The Phony 401k War

This past weekend the Wall Street Journal managed to concoct a little excitement around something only a nerd like me could find exciting, the rolling over of 401k accounts. The article, variously titled “The Grudge Match Over Your 401(k): Employers and financial firms vie for control of your savings.” or “The 401(k) Wars: Fighting for Investors Cash” uses photos of an NFL player for illustration. (He is quoted at the end.)

British Tank The gist of the piece is that after years of acting with relative indifference to ex-employees taking money out of their 401k plans, companies are suddenly trying to discourage this behavior.

A company might want you to keep your assets in the 401k it sponsors because it wanted its plan to be a large as possible, which might lower average costs. This is a fairly modest incentive, however, as evidenced by how long it has taken for most companies to get around to doing anything about it. And for some employers, the cost of keeping an ex-employee in the system might actually be greater than the savings from having a bigger plan.

So why do they care? I’m not convinced that as a general rule they do. More likely it is the asset management companies who actually run the plans and stand to lose fee income if the ex-employee leaves that are driving the retention effort. How much effort is that? The WSJ article cites what is probably an extreme case.

The state of North Carolina recognized the importance of keeping people in its $4.5 billion defined-contribution plan a couple of years ago, as financial markets started to sink. Now, it offers preretirement counseling sessions where workers are encouraged to stay in the plan. Employees who contact the plan’s call center to ask for a lump-sum distribution are led through a discussion of other options before they’re sent a check. Though departing workers in the past were handed retirement-plan withdrawal forms, "we’re really trying to train folks so that’s not the first form that goes in front of a departing employee," says state treasurer Janet Cowell.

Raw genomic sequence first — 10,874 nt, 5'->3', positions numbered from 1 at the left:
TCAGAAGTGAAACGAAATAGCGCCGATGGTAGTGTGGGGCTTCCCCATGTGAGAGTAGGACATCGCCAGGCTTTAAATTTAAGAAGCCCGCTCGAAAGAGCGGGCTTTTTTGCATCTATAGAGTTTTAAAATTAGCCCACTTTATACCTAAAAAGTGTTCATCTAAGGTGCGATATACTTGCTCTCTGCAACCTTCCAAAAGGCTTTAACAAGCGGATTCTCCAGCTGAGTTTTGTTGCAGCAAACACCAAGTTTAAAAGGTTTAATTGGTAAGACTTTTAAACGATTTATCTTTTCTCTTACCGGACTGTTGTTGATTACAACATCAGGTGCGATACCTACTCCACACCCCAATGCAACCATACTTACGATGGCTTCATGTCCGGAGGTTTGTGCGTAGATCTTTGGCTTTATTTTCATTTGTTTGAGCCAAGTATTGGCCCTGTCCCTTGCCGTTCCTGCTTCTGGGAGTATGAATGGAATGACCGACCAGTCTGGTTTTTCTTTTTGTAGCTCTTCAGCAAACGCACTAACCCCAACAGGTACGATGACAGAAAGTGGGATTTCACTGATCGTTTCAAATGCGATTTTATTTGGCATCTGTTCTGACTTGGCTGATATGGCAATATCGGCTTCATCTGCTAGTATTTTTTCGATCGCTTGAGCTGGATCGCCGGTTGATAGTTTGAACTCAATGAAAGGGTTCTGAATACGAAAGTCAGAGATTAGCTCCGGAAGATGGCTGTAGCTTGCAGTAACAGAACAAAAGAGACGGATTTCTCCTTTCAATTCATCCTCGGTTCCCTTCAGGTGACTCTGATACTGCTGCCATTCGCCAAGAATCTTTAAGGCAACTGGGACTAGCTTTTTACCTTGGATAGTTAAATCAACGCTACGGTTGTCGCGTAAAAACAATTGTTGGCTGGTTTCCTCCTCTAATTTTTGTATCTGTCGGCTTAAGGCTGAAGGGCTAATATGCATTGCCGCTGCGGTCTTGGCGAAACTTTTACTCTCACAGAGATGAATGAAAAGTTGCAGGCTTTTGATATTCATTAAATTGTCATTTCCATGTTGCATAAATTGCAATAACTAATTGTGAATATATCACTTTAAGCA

What exactly NC thinks is important about keeping people in the plan is not explained. However, I am pretty certain that the helpful professionals giving the counseling sessions and answering the phones at the plan’s call center do not work for the state, but rather Prudential Investments, which runs the scheme and will profit if the ex-employee leaves money in the plan. (More details here.) This is legal, but probably shouldn’t be.

If you leave a job, what you generally want to do is roll over your 401k into an IRA. And in this case, when I say “generally” I mean very nearly always. An IRA is basically the same as a 401k except that you can choose any investment you like rather than the short list available in a 401k, the fees are transparent, and the customer service is often much better.

Finding reasons why a person might want to stay in a 401k is not easy and quickly degenerates into a personal finance trivia game. The 401k might have access to special investment options not available IRAs belonging to the general public. There are some differences between IRAs and 401k with regard to estate planning and bankruptcy in some states. And 401ks are better if you plan to retire in your late 50s.

But even when added together these reasons can only apply to a tiny slice of the ex-employee population. If it is as much as 1% I would be surprised. For just about everybody there is nothing to discuss. Roll your 401k into an IRA as soon as you can navigate your way through all the helpful folks trying to talk you out of it.

Alas, you would not know this reading the WSJ article, which treats the rollover question as a conundrum of great complexity. It even provides a help-you-decide color graphic with columns listing pros and cons with regard to various factors. (Unhelpfully, it conflates rolling over with converting to a Roth, implying that if you didn’t want to go with a Roth that would be a reason to stick with the 401k.)

I tend to favor “it depends” as an answer to personal finance questions that many pundits answer with an unequivocal yes or no. But, much as I sympathize with the WSJ’s need to inject some drama, in cases like this, where the answer is a no-brainer for just about everybody, treating the issue as one of complex ambiguity is not helpful.

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